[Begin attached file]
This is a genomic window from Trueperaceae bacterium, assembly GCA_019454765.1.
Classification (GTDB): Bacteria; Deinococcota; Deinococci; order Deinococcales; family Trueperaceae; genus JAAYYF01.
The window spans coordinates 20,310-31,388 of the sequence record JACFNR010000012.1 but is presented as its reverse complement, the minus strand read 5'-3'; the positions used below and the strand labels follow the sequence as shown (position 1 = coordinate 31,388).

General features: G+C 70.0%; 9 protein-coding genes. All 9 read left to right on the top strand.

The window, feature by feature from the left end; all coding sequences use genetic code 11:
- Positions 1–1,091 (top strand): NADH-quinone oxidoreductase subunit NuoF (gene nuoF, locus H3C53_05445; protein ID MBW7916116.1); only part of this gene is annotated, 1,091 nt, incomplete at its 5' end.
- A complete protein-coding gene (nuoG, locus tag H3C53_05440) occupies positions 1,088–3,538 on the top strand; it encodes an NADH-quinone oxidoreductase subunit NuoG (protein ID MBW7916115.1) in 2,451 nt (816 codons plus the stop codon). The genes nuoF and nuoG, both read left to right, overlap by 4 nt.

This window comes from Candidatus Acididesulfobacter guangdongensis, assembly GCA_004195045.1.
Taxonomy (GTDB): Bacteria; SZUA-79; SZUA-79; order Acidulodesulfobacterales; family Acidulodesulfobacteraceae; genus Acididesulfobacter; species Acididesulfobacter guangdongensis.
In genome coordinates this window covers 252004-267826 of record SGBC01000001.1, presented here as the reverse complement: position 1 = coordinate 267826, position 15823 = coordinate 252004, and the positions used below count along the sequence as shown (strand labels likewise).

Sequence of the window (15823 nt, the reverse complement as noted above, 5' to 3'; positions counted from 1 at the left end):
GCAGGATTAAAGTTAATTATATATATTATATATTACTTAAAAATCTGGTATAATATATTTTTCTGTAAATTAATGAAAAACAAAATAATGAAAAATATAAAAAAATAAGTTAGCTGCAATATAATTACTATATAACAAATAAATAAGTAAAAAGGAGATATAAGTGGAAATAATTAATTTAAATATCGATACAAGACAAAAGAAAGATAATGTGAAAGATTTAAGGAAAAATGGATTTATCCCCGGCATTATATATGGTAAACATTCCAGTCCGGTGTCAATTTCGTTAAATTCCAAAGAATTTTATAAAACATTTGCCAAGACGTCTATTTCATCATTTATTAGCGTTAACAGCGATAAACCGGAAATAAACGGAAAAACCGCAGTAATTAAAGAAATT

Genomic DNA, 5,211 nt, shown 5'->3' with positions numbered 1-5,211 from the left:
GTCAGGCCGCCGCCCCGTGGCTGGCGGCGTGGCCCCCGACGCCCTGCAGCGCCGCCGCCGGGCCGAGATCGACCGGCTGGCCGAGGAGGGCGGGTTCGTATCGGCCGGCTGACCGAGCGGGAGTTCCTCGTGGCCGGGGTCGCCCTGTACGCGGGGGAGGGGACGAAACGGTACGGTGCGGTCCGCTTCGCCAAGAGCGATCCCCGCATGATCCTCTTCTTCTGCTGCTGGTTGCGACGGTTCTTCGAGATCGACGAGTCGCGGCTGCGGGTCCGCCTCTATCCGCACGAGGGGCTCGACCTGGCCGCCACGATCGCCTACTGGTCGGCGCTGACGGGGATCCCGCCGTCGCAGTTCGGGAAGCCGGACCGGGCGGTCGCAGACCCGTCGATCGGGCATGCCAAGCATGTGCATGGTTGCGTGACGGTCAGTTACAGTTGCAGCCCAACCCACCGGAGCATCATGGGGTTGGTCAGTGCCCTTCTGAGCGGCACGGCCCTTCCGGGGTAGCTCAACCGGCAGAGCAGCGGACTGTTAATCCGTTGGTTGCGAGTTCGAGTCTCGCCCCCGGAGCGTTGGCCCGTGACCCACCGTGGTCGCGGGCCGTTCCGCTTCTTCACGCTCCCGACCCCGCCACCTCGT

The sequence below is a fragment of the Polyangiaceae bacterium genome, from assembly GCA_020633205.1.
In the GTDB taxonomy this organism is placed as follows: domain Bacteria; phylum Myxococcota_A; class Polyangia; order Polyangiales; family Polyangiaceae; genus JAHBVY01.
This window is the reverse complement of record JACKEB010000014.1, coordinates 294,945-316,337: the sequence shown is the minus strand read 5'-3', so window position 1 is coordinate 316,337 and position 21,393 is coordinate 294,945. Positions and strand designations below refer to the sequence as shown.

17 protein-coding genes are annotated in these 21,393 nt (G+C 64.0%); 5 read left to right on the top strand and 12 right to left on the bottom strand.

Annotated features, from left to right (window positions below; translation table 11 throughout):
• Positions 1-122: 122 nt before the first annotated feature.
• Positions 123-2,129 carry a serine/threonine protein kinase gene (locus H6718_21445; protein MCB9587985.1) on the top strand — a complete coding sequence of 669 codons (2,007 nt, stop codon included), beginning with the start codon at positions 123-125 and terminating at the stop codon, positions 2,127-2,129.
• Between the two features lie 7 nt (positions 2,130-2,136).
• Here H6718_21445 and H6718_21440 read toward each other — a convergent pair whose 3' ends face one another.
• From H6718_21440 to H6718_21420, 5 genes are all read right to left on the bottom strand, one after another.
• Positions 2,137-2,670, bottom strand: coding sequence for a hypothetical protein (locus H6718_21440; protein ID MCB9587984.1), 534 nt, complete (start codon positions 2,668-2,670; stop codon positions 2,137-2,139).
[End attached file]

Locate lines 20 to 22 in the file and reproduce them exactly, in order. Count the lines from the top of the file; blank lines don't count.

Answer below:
• Positions 1-122: 122 nt before the first annotated feature.
• Positions 123-2,129 carry a serine/threonine protein kinase gene (locus H6718_21445; protein MCB9587985.1) on the top strand — a complete coding sequence of 669 codons (2,007 nt, stop codon included), beginning with the start codon at positions 123-125 and terminating at the stop codon, positions 2,127-2,129.
• Between the two features lie 7 nt (positions 2,130-2,136).